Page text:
Academic journal article Journal of Cultural Geography

Where Is River City, USA? Measuring Community Attachment to the Mississippi and Missouri Rivers

Academic journal article Journal of Cultural Geography

Where Is River City, USA? Measuring Community Attachment to the Mississippi and Missouri Rivers

Article excerpt

ABSTRACT. This paper attempts to determine the location of towns self-identifying as metaphorical "River Cities" through quantitative methods informed by concepts of place attachment. Relative levels of river-oriented community attachment are measured by a frequency analysis of certain river-related terms in the names of businesses located in 213 U.S. counties adjacent to the Missouri and Mississippi rivers. Population-adjusted frequencies of the terms "river city," "river cities," "river town," "big river," "great river," "Missouri River," and "Mississippi River" in business names are used as proxy measures of community attachment to the river. The mapped results identify regional concentration and variation in river-centered community identity. Contextualized within the place attachment literature, these results suggest that the importance of big rivers to collective sentiment, self-presentation, image, and identity varies greatly from place to place.


What is a "river town"? Many towns and cities in the United States are spatially located adjacent to rivers of all sizes, but not all such places metaphorically "face" their rivers. A river may run through the heart of a city or town and remain ignored by residents; in other riverfront towns, residents embrace the presence and symbolic meanings of their river, interacting with it and incorporating it into their lives and shared community. How are these "river cities" different from riverfront cities, which are merely located adjacent to a river? More specifically, do our great rivers contribute to an identifiable, even quantifiable, sense of community identity or attachment in adjacent cities and towns, and are there regional variations in the degree of river-centered community identity?

Riverfront cities or towns are not the same as "river cities" or "river towns". The former describes a locational condition; the latter reflect geographical place imbued with meaning by the local population. In a literal sense, "River City" does not exist. Our search is not for a specific locale, rather, for a class or type of place where a discernible bond exists between residents and the physical environment. In order for a riverfront town to be a river town, there must be evidence for some tangible river-oriented community attachment. The material proximity of urban locations to river channels is distinct from historically reified perceptions. The river must be part of the self-imposed identity of the community and not just present as an environmental landform in the physical backdrop of a location. Similar to Zelinsky's (1980) categorization of vernacular regions, our goal is to quantify the extent to which these places publicly manifest themselves and map the perceptual results.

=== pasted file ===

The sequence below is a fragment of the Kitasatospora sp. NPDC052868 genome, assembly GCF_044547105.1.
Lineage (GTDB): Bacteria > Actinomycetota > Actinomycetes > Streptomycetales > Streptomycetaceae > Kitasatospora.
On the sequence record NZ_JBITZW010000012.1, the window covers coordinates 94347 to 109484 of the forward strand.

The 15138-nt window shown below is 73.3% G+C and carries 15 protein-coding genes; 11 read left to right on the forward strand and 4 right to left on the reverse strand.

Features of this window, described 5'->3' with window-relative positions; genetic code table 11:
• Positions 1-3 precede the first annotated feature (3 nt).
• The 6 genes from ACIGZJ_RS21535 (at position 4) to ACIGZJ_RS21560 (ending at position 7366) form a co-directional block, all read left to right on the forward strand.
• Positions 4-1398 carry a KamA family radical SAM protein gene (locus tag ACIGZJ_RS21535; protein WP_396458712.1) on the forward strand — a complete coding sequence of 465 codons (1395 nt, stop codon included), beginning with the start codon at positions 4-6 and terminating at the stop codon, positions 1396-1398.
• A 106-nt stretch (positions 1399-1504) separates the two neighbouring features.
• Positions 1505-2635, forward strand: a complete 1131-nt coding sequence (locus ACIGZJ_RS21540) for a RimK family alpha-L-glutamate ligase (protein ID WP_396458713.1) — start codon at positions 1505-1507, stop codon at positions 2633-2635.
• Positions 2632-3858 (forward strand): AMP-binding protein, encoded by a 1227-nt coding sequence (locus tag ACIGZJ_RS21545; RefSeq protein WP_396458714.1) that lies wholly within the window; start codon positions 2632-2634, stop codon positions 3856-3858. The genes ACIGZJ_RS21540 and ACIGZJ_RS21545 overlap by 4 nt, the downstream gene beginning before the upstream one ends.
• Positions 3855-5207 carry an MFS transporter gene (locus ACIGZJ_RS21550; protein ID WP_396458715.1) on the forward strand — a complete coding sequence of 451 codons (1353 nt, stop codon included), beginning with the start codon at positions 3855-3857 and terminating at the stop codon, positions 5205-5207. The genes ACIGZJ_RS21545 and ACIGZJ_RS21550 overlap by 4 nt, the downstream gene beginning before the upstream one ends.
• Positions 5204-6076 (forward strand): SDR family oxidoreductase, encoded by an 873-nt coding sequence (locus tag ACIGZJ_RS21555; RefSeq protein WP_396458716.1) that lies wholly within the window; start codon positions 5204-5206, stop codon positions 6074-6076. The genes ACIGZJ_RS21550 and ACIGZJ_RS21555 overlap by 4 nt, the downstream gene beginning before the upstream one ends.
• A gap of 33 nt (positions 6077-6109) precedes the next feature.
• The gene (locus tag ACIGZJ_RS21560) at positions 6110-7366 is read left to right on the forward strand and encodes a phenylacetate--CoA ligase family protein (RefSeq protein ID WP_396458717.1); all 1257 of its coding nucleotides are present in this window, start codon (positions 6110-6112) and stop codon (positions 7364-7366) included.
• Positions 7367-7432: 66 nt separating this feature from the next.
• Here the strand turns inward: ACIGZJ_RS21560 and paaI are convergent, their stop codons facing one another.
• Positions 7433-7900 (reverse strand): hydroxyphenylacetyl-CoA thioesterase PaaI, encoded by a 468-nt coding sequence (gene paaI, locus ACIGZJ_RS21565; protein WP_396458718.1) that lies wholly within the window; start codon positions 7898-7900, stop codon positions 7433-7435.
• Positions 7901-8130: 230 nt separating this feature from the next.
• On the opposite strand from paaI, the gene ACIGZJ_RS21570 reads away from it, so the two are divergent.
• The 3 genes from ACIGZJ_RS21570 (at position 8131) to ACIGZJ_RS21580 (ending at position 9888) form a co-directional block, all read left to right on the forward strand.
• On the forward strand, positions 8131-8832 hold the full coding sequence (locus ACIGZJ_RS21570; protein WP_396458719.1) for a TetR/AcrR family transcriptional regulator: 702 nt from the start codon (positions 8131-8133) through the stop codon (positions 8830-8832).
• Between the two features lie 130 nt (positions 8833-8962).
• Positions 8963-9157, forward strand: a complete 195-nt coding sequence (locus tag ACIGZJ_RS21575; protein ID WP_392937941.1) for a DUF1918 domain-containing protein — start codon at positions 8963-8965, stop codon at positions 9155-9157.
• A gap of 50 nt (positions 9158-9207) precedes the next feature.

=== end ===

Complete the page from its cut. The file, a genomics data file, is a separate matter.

This paper surveys the current state of river-oriented communities along the Missouri and Mississippi rivers with the goal of discovering spatial variations in the degree of such orientation. It would be difficult to comprehensively determine all the various reasons why some communities metaphorically face the river while others no longer do so; rather, this project examines community river orientation as revealed by proxy measures within the context of place attachment.


Missouri and Mississippi riverfront cities were likely all originally river towns, in the narrower sense of a river-oriented community. Hinterland or frontier riverfront towns served as entrepots for transportation and warehousing of raw materials and agricultural products, and as distribution points for manufactured products. Predating the public land survey in the early 1800s, most land claims in the Mississippi and lower Missouri River valleys were directly adjacent to the rivers because of a preference for river-bottom soil quality and market access. As settlement spread north, these patterns continued. Initial settlers would claim all the available riverbank plots; subsequent settlers then pushed away from the rivers to the edges of timber or prairie (Mahoney 1990). …

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